Posted on May 18th, 2010 No comments
TO: ALL Sophomores, Juniors AND Seniors
We wanted to let you all know about a few Interdisciplinary Perspectives on the Environment (IPE) ONLINE courses that still have seats available for SUMMER. The only prerequisite for these courses is Junior Standing or above, but some of the instructors will give special permissions for Sophomores to enroll.
IPE 3203.995 – “Sprawl and the Environment” with Theresa Coffman Rodriguez
The built environment, in particular our pattern of cities surrounded by suburbs, has impacts on the environment. These impacts are both direct and indirect. Direct effects include impact on water quality, habitat fragmentation, endangered species and the covering of natural habitat with impervious surfaces. Indirect impacts include increased reliance on automobiles and subsequent increases in air pollution and greenhouse gasses. Students will examine patterns in land use and their impacts and how different development patterns and practices can minimize environmental impacts.
IPE 3503.995 – “Energy Use, Climate Change, and the Environment” with Theresa Coffman Rodriguez
The way we live in the modern industrialized world is extremely energy intensive. Since most of our energy use is derived from fossil fuels, our energy use is a major contributor to the greenhouse gasses that contribute to global warming. We will examine our energy use across all sectors, from the fuels used to generate the electricity to run your computer (mostly coal and some natural gas) to the energy we are most familiar with, that with which we fill up our cars.
IPE 3913.992 – “The Psychology of Environmentalism” with Dr. H. Michael Crowson
The purpose of this course is to develop a psychological understanding of environmentalism. Much of the course will explore possible psychological contributors to peoples’ attitudes toward the environment and, more specifically, environmentalism, in an effort to better understand how conflicts arise over environmental issues and policies. Questions to be addressed include, “What is the potential role of group-processes in the formation of attitudes?” “How might individual differences in psychological and ideological functioning influence issue-based preferences?” “What social belief systems are used in order to justify one’s attitudes toward the environment?” “What psychological factors contribute to pro- and anti-environmental activism?” The course concludes with an exploration of how an understanding of the political psychology of environmentalism may help to encourage more productive discourse between groups on environmental issues.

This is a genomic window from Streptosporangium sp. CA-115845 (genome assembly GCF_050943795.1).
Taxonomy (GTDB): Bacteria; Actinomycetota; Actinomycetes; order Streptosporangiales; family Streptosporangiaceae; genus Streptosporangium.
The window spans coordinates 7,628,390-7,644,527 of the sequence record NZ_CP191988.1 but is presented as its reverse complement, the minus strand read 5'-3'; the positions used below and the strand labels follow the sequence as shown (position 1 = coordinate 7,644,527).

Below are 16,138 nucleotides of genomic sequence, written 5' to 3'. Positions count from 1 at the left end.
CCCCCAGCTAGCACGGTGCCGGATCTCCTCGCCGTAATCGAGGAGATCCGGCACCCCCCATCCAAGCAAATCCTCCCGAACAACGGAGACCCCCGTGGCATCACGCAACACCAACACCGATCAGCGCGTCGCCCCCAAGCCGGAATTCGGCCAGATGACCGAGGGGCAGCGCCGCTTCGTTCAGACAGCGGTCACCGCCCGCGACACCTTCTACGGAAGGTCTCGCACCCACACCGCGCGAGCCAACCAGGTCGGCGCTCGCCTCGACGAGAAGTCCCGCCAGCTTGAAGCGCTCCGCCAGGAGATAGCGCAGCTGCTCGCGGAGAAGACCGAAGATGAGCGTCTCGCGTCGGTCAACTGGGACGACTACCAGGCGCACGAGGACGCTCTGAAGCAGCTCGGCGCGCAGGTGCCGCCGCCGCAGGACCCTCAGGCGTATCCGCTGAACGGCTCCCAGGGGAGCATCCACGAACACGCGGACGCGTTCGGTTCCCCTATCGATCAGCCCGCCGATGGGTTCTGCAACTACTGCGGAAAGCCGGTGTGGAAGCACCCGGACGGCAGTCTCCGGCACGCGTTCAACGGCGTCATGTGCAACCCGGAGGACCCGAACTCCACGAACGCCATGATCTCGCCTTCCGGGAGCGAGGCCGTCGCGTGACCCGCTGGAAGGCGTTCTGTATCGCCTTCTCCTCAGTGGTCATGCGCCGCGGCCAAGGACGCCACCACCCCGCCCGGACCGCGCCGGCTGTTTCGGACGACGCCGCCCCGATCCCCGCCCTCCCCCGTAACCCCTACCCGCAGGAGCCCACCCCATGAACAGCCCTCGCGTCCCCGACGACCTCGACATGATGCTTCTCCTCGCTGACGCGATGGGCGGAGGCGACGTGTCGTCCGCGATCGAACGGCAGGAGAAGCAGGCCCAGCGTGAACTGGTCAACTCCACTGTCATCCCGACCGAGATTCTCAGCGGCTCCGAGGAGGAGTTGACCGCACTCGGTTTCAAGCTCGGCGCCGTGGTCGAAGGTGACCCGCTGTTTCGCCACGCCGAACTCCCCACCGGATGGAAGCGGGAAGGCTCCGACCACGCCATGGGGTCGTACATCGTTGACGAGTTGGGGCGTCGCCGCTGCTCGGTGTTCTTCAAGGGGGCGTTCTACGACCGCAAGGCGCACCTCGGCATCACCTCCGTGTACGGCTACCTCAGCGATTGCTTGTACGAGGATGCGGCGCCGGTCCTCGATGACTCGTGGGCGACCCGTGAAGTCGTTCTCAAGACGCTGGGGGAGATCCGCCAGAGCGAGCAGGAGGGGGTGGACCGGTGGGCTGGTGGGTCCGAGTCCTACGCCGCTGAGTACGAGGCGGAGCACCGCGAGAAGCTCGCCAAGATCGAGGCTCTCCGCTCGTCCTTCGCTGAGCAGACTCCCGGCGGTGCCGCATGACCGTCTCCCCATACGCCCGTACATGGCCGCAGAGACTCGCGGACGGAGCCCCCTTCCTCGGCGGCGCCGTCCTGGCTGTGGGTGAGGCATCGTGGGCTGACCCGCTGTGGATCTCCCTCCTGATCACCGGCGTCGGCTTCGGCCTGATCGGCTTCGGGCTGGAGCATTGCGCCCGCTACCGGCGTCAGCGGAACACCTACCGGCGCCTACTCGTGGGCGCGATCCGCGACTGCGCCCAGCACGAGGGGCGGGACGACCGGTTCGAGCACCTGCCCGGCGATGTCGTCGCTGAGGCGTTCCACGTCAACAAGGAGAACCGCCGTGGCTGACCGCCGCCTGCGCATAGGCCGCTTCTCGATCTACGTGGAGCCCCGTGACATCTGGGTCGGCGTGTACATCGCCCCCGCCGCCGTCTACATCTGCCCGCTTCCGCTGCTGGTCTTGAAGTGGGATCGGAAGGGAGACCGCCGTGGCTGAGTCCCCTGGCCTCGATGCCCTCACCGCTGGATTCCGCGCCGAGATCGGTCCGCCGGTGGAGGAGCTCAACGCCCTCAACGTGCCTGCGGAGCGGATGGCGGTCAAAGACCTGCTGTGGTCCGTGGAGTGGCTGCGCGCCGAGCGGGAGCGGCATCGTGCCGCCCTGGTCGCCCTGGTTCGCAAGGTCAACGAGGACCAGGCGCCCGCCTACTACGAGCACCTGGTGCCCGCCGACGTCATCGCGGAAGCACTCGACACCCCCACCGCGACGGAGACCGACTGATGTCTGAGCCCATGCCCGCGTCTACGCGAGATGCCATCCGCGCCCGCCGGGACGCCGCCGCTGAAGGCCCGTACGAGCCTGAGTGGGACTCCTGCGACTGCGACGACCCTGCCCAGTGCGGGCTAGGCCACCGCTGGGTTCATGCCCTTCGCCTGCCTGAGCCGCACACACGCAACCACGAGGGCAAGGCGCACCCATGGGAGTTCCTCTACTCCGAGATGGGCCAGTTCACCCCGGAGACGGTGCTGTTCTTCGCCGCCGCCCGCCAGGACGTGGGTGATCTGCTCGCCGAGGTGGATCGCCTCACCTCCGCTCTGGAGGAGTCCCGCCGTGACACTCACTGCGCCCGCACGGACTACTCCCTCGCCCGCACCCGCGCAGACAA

IPE 3913.993 – “Human-Wildlife Interactions” with Dr. Janette Wallis
IPE 3913.994 – “Biodiversity in the 21st Century” with Dr. Janette Wallis
IPE 3913.996 – “Environmental Justice” with Jennifer Gray
This class examines the impact of industrial societies on human beings, especially minority and low income populations. The course introduces students to evidence of disproportionate impact in certain populations, potential causes of the problems, theoretical concepts of environmental justice and how some of these concepts may be implemented to solve problems affecting the various communities. Whether the student is seeking a career in environmental occupations or is interested in social aspects of environmental justice, he or she will review the legal and social implications, as well as potential methodology that is defining, refining, and shaping the environmental justice landscape.
IPE 3913.997 – “Globalization, Culture, and the Environment” with Dr. Bridget Love
This course examines debates on the environment and culture in a global context. Globalization has become a ubiquitous catchword that sums up intensifying interconnections between distant people and places, yet its far-reaching impacts are hotly contested. Some understand globalization as a route to mobility and potential access for all, while others see it as a threatening force of environmental and cultural degradation. These debates play out in diverse sites and forums, from local communities around the world to transnational institutions like the World Bank. This course explores the heterogenous nature of encounters between local and global environmental concerns as we consider topics ranging from conservation, ecotourism, and bioprospecting to trade, global security, and environmental justice.
IPE 3913.998 – “Sustainability Reports by Corporate America” with Jane Talkington
Sustainability reports have evolved into a must-have over the past 10-15 years. Over 5,000 reports follow the Global Reporting Initiative framework from Amsterdam. Reports now cover more about sustainability and strategy and less about philanthropy. This class begins with dissecting the GRI framework, then advances to a survey of excellent, adequate, and struggling reports (including some local efforts), and culminates by each student creating a comparative analysis of reports within a specific industry. Topics also include: carbon measurement and performance, carbon neutrality, basic greenhouse gas science, and practical applications used to green and decarbonize the supply chain.
You can register for any of these courses through OZONE. These courses all qualify for upper division credit, but do not have any Gen-Ed designations. If you have any questions about the courses, you can contact the IPE Program by emailing us at firstname.lastname@example.org or by calling 325-0595.
Posted by Stacey Bedgood, Asst to the Director of IPE on behalf of
Deborah W. Dalton
Professor and Director, Interdisciplinary Perspectives on the Environment
Posted on May 9th, 2010 No comments
Here is an interactive map of the BP Oil Spill from the NYT. Keep an eye on this disaster and what the Obama Administration does to help combat these disasters in the future.